EU trade ministers are meeting in Bratislava on Friday to consider troubled transatlantic deals described as among the most contentious issues the bloc has ever faced.
The informal meeting is being held as part of Slovakia’s EU presidency.
It is thought the planned accord with the US known as TTIP – the Transatlantic Trade and Investment Partnership – could be shelved until after the US elections. France’s trade minister has said it is dead, and that he will table a motion to end the talks. Germany’s economy minister has said the discussions have failed – although Chancellor Merkel backs the treaty.
A dozen European countries, including Italy, Spain and Britain, have affirmed their support for TTIP. Others, such as Austria and Belgium, are reticent.
Washington has been keen to save at least parts of the deal before President Obama leaves office in January. In Brussels officials believe a formal settlement will be hard to sell politically and recognise that substantive talks will have to await the arrival of the next US administration. Discussions have focused on salvaging progress made over the three years of negotiations.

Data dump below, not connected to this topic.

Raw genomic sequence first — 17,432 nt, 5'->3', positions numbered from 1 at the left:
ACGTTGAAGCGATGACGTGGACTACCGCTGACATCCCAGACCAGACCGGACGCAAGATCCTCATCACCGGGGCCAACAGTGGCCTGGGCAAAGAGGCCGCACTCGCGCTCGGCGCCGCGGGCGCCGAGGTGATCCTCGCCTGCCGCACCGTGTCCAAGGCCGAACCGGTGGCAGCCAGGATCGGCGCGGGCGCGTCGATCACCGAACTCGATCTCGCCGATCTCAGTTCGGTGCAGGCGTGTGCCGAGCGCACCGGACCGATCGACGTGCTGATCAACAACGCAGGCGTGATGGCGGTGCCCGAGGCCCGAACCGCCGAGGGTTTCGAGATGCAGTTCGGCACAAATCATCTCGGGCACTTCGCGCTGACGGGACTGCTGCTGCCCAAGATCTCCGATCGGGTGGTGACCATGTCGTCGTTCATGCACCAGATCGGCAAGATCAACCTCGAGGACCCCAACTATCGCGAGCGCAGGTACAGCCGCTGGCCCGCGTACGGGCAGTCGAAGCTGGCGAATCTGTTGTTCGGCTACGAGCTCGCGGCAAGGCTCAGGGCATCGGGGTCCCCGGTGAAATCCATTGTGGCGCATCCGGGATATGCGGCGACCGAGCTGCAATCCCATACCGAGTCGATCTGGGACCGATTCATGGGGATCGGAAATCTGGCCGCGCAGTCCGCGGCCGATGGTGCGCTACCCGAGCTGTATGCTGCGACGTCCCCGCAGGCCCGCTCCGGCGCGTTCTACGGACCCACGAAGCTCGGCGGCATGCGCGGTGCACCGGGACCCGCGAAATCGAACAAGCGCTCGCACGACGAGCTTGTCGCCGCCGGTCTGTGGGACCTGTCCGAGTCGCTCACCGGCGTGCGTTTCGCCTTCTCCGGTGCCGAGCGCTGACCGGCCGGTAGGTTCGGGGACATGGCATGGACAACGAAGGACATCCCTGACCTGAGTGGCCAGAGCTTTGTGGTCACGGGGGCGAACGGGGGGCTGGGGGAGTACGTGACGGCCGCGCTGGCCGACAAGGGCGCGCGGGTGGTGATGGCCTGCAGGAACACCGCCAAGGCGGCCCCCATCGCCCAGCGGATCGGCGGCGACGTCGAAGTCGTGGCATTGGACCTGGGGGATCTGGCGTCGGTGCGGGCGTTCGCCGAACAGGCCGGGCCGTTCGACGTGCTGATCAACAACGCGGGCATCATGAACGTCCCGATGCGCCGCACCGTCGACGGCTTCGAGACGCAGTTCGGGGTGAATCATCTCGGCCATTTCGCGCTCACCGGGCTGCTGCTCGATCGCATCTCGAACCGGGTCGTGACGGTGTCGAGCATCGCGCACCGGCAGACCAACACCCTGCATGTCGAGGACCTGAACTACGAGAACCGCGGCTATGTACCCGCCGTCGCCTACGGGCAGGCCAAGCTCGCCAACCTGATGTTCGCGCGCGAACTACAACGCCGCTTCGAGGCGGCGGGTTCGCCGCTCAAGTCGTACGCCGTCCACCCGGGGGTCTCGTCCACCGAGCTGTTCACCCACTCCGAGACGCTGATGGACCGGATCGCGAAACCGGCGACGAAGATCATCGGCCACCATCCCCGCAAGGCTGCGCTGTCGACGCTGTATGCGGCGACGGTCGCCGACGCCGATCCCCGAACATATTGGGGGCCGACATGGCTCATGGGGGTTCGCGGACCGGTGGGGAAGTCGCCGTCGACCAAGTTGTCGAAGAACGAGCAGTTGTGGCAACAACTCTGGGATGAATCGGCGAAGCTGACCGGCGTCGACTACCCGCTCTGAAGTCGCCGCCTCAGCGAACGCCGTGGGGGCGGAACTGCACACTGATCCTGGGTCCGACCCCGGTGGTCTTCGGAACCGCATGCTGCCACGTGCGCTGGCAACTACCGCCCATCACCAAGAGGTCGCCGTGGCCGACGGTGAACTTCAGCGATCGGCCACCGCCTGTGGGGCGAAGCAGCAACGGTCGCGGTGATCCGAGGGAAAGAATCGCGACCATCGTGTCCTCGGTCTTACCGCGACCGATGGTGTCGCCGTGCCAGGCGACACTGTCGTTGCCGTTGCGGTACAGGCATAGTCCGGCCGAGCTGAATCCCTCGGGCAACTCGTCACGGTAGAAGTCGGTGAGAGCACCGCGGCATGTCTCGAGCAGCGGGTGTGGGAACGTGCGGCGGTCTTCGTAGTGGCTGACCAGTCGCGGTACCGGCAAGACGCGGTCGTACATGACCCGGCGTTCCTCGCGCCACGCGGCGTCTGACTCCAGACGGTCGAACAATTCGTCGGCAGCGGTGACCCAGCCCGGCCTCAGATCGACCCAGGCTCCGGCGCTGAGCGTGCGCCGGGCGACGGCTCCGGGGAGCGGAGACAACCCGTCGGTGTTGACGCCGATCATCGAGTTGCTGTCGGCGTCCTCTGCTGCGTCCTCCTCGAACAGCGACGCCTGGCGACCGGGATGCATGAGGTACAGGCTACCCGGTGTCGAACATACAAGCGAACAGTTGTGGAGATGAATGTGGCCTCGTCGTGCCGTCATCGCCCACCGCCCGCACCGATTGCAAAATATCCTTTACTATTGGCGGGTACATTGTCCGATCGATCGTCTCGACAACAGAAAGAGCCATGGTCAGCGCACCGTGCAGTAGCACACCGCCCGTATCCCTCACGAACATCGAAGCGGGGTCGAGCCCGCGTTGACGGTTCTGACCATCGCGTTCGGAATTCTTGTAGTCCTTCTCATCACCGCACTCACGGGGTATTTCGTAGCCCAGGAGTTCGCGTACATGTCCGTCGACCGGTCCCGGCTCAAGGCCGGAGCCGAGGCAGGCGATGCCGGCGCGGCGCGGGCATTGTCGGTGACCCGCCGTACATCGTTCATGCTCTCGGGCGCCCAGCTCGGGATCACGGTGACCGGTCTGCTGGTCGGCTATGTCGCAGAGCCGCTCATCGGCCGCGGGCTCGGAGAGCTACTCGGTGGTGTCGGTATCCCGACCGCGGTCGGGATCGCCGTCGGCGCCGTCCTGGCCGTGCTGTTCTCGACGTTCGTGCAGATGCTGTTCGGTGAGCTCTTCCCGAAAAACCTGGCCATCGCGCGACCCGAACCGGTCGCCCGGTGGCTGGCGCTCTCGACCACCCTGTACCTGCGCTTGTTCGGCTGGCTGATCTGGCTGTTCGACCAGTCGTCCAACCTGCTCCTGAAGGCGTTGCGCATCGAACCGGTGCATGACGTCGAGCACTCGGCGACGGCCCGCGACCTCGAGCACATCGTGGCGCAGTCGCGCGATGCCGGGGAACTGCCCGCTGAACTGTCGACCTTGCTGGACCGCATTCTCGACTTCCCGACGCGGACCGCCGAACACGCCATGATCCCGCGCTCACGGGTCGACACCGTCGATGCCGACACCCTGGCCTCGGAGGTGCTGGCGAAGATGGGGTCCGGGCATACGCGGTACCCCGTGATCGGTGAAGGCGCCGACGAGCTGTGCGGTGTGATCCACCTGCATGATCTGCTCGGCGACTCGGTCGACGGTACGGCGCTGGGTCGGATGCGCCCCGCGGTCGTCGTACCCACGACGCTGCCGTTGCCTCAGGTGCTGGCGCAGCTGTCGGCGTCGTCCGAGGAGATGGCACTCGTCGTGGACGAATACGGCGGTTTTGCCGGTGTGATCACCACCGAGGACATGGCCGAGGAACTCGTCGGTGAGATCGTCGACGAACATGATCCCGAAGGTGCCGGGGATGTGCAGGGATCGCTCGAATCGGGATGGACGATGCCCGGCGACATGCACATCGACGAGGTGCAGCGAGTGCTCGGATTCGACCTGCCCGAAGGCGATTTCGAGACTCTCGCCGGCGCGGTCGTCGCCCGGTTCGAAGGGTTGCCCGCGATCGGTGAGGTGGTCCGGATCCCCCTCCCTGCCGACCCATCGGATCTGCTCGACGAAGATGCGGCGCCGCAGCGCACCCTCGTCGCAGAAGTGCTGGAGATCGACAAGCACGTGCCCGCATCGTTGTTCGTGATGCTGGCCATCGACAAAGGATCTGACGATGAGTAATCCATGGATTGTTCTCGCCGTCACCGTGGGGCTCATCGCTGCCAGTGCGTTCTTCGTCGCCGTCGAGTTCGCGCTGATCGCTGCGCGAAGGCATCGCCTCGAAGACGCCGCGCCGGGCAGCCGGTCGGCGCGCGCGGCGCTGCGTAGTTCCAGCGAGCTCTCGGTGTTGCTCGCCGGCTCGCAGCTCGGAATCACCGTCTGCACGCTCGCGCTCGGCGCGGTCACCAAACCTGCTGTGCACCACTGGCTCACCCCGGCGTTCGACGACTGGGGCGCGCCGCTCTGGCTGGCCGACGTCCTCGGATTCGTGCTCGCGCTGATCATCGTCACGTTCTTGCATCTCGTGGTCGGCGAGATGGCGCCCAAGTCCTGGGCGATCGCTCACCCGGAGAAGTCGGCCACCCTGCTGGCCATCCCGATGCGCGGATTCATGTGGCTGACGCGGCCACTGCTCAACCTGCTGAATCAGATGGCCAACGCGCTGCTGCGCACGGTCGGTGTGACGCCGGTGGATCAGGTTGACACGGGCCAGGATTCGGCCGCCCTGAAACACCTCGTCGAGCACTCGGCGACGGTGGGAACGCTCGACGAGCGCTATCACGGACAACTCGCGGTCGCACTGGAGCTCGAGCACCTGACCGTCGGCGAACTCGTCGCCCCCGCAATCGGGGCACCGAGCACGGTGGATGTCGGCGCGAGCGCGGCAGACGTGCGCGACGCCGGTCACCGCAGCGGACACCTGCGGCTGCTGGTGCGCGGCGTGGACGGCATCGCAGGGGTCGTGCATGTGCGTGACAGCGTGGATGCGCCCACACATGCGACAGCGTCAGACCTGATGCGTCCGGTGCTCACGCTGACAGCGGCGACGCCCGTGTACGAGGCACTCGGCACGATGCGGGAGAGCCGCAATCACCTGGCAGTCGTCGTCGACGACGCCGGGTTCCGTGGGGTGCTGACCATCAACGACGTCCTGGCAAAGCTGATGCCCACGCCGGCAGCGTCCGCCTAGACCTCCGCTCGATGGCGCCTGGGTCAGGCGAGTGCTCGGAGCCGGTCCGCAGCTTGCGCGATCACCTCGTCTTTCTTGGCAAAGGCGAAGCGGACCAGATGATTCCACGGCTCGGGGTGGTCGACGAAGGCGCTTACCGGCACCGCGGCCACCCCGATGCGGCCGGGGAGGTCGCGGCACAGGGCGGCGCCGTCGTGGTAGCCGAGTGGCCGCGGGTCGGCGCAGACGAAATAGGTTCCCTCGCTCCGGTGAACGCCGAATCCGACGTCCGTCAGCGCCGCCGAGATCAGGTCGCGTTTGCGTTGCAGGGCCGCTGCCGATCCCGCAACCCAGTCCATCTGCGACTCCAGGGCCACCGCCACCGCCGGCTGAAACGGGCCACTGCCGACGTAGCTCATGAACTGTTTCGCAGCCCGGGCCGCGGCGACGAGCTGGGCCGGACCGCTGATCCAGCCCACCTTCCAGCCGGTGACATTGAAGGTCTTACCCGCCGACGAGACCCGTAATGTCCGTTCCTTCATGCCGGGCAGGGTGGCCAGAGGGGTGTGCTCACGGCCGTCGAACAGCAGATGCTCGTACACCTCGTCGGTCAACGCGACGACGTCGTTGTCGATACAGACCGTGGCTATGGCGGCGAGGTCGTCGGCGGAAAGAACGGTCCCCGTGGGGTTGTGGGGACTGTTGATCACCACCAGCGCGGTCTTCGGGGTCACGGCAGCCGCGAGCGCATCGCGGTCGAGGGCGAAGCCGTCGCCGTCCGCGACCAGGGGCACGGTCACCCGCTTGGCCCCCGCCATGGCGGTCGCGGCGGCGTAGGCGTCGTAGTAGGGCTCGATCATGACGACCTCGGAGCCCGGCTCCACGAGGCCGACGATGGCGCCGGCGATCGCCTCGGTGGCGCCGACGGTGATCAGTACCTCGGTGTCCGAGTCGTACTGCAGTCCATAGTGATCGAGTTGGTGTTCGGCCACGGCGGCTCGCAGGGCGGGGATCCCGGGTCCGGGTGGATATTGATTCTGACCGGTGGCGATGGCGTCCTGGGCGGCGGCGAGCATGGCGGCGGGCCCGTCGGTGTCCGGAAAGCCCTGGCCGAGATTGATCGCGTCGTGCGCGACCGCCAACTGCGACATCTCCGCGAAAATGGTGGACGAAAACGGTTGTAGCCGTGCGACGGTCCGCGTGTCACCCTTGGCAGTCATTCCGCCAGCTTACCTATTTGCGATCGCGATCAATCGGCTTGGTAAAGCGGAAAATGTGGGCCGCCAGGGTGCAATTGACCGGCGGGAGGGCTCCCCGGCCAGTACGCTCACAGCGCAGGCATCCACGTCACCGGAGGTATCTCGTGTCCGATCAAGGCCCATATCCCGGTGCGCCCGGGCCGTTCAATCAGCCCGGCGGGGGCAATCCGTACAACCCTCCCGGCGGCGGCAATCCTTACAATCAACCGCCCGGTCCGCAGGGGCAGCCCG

In contrast, the European Commission is more upbeat about the proposed EU trade deal with Canada, insisting that CETA – the Comprehensive Economic and Trade Agreement – is still on track. It is due to be signed at a summit in Brussels on October 27, although ratifying it at national and regional level could take years. It’s thought ministers may look for a way to bring it into force provisionally.
In response to the doubts of Austria in particular as well as other EU states over the deal, the Commission has set out to dispel concerns.
“CETA is done. We’ll not be opening it. What we are discussing with the Canadians and some of the member states, if we should make some clarifications and a declaration that could calm some of the concerns. And this is why it is very important that ministers voice those concerns today so that we can start working on such a declaration in good time for the summit in October,” EU Trade Commissioner Cecilia Malmstrom said as she arrived for the talks in Bratislava on Friday.
Both planned deals have sparked fierce opposition.
Their supporters cite economic benefits and say the EU’s global credibility is at stake. But critics including unions and environmentalists argue they threaten safety standards, jobs and wages.
The pacts are seen as under threat from forces of populism, especially in the wake of Brexit – the UK’s vote to leave the European Union.